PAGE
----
Obviously there are ways to reduce the risk of each of these events, but it's almost impossible to eliminate that risk differential, so it's good to put some extra thought into your flash drive security.
Ways to increase security
There are some general ways you can improve the security of your flash drives:
You're more likely to lose a flash drive if it's attached to your key ring, compared to when it's attached to your vehicle. In general, the larger the object you attach it to, the less likely you are to lose it. (as long as it's kept out of sight of thieves, of course) Backpack > keyring, and vehicle > backpack.
Note that physical subterfuge is not that great. Only a fool would rely on it as the sole method to secure their data. But as another layer on top of encryption? Sure!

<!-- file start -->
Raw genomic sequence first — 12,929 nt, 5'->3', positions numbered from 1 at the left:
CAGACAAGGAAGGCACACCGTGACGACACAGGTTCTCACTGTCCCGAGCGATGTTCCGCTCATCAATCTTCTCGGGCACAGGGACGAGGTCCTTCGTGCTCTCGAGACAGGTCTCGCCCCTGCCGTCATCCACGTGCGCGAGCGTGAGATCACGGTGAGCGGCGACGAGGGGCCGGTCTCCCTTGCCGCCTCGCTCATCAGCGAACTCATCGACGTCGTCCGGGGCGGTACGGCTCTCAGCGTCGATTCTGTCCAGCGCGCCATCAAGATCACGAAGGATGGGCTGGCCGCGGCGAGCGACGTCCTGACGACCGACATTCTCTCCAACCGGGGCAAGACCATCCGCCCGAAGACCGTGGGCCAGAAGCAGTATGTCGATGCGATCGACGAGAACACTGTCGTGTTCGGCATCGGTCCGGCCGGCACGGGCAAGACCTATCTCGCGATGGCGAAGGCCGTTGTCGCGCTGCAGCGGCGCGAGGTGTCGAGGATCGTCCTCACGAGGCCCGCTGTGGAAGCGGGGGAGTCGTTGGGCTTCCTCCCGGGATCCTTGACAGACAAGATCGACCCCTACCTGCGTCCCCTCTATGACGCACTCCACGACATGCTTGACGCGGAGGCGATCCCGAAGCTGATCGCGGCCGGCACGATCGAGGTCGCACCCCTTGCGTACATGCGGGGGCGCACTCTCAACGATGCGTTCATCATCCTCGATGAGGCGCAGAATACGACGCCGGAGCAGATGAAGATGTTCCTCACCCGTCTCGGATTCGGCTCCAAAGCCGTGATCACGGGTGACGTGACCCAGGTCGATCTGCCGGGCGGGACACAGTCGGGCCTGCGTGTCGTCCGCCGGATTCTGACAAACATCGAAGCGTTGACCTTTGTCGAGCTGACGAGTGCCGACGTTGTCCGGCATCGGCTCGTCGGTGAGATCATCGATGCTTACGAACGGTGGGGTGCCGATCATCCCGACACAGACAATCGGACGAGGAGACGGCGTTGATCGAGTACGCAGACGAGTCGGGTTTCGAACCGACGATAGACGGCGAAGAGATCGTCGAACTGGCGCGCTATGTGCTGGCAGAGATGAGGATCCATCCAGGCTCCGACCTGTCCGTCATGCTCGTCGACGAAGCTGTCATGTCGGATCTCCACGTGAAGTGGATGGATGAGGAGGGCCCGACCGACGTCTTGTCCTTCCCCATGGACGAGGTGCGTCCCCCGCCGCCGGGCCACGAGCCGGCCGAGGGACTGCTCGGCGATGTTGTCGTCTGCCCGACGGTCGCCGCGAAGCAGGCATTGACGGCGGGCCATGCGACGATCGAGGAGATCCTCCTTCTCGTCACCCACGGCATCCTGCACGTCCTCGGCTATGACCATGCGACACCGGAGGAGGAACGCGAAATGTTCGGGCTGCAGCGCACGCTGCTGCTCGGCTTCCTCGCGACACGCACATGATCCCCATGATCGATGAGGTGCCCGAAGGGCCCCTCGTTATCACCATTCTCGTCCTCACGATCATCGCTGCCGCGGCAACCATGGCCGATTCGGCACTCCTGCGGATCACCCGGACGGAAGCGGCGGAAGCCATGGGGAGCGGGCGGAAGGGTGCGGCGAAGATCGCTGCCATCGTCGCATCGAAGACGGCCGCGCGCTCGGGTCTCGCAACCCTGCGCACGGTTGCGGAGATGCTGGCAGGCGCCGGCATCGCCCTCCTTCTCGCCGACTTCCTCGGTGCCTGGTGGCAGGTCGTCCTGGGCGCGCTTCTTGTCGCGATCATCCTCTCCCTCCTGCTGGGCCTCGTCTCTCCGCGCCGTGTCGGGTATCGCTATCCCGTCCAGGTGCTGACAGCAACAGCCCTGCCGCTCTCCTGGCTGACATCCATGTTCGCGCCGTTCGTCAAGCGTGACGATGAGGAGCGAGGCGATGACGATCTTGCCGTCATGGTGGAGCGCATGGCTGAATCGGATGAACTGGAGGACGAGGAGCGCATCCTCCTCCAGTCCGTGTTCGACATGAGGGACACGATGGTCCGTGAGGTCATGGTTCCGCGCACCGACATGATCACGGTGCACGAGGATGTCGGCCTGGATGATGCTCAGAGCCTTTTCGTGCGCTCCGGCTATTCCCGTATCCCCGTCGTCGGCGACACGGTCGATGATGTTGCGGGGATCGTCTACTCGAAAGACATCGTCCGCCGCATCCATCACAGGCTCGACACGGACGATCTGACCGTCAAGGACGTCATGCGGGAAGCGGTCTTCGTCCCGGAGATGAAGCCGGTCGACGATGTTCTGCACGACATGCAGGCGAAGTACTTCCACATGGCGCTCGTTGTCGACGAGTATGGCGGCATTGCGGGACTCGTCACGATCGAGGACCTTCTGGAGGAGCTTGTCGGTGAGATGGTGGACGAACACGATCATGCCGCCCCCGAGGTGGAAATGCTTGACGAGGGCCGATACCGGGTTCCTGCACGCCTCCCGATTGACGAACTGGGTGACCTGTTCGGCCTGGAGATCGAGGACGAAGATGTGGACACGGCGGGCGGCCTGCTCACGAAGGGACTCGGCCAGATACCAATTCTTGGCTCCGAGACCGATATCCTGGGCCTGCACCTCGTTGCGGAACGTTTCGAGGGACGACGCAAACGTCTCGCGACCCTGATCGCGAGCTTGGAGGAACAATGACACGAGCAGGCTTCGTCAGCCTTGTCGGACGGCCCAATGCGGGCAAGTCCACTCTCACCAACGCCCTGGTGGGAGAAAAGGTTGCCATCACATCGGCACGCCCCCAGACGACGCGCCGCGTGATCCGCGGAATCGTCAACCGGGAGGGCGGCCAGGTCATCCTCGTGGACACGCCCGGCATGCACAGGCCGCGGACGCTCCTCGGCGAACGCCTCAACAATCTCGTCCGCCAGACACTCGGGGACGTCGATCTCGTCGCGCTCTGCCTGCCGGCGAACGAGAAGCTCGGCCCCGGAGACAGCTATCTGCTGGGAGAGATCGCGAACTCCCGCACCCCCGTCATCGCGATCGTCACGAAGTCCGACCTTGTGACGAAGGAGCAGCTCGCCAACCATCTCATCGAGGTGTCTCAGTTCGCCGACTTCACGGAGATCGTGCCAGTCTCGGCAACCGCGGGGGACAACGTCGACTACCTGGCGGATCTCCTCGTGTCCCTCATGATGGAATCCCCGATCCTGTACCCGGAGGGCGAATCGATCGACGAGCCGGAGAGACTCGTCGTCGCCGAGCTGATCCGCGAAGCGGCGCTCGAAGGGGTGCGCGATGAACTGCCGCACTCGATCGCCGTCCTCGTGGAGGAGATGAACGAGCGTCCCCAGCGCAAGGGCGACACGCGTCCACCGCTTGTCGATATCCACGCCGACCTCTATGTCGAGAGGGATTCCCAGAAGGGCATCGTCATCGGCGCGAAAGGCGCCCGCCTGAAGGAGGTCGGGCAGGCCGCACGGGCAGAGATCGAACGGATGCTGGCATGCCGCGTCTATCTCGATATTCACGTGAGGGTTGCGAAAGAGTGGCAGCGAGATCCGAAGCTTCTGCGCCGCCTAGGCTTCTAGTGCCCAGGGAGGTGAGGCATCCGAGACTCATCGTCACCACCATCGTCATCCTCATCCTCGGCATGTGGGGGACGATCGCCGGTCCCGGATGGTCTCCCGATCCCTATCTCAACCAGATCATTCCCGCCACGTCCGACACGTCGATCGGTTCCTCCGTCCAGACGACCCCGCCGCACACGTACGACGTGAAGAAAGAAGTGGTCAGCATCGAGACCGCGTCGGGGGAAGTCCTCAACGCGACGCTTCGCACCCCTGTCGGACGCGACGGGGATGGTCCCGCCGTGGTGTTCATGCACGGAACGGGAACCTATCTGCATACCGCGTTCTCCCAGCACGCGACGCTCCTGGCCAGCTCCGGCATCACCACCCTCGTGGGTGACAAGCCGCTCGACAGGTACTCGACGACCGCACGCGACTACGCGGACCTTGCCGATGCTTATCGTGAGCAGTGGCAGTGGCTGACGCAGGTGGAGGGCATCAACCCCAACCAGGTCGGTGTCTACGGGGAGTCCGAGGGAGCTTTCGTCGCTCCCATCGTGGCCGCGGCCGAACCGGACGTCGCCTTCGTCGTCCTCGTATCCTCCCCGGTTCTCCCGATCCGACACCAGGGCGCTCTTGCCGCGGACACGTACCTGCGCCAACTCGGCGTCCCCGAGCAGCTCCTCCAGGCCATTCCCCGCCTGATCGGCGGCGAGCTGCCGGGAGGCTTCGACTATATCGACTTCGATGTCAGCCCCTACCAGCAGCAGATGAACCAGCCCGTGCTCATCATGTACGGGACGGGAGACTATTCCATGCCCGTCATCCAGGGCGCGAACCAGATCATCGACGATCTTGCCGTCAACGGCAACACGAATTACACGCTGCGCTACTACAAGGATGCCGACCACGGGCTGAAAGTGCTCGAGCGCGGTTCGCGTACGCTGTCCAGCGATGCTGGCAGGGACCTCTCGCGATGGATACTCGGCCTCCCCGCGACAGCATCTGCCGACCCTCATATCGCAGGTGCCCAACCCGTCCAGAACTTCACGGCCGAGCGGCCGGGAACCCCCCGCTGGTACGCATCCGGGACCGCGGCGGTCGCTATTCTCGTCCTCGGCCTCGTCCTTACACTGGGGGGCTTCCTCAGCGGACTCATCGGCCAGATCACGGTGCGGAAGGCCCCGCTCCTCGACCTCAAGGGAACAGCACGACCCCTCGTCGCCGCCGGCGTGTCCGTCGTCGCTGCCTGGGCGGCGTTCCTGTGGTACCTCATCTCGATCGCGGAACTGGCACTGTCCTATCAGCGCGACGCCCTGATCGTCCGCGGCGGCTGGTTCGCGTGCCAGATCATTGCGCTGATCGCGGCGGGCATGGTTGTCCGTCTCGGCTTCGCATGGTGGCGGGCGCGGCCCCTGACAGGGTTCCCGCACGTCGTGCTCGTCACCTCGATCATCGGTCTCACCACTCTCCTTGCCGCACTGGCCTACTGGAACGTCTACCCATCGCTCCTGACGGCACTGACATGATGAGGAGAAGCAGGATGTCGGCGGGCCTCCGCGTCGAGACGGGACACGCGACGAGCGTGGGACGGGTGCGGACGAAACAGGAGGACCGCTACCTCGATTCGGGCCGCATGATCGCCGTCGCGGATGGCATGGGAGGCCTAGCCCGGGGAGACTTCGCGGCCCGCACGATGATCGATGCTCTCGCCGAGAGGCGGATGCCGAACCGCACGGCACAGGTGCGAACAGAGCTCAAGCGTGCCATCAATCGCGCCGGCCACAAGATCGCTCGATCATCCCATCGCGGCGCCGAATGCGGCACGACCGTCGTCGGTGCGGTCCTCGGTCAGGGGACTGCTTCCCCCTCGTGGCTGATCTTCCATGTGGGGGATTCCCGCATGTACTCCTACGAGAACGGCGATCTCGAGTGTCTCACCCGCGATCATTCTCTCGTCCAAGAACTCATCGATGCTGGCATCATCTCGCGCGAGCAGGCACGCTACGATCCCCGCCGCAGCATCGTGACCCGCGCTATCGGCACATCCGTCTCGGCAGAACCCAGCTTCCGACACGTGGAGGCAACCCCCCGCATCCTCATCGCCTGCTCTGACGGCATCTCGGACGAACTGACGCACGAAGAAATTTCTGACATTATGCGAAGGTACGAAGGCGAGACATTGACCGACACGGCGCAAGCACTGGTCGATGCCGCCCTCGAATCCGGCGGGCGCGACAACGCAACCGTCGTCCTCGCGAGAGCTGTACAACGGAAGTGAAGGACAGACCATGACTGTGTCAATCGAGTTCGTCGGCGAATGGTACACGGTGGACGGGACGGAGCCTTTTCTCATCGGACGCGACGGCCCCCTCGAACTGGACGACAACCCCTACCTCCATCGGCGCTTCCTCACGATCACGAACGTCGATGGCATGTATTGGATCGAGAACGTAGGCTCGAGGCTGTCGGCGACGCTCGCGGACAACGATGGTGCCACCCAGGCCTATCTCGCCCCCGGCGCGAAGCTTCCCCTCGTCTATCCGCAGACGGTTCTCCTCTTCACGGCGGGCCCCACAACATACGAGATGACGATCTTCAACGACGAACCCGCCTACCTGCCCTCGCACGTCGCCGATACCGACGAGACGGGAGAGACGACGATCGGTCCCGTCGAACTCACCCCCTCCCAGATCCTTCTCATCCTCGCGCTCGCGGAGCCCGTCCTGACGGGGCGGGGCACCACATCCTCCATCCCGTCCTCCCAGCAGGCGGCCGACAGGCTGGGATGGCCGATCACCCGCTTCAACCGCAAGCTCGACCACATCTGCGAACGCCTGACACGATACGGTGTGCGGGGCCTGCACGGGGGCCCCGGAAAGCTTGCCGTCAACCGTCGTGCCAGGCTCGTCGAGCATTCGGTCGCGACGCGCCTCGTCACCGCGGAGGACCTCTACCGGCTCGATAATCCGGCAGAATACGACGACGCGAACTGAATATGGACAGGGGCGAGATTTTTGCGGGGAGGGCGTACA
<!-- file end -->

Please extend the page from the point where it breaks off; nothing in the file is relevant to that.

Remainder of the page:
The smaller the thumbdrive is, the easier it is to hide. Micro SD cards can even be hidden in the back corner of your wallet. However, if all your computers support USB C, I prefer USB C-only thumbdrives (not the dual USB A+USB C drives that are so prevalent now) (and even if you don't get a USB C ⇒ USB A adapter) over microSD cards for several reasons:
Micro SD cards require a separate reader, obviously USB drives don't.
Read the reviews on micro SD card readers, and you'll notice a not-insignificant number of people complaining about 1) extremely low transfer speeds (which often are poorly documented) and/or 2) data loss, sometimes even on name-brand card readers.
That said, if you're okay with keeping the transfer speeds slightly lower to avoid the risk of overheating, and you have a high-quality card reader, then microSD cards might work for you.
There are ways to cleverly hide items, even inside your car or under your work desk. The sky really is the limit once you start thinking like a spy.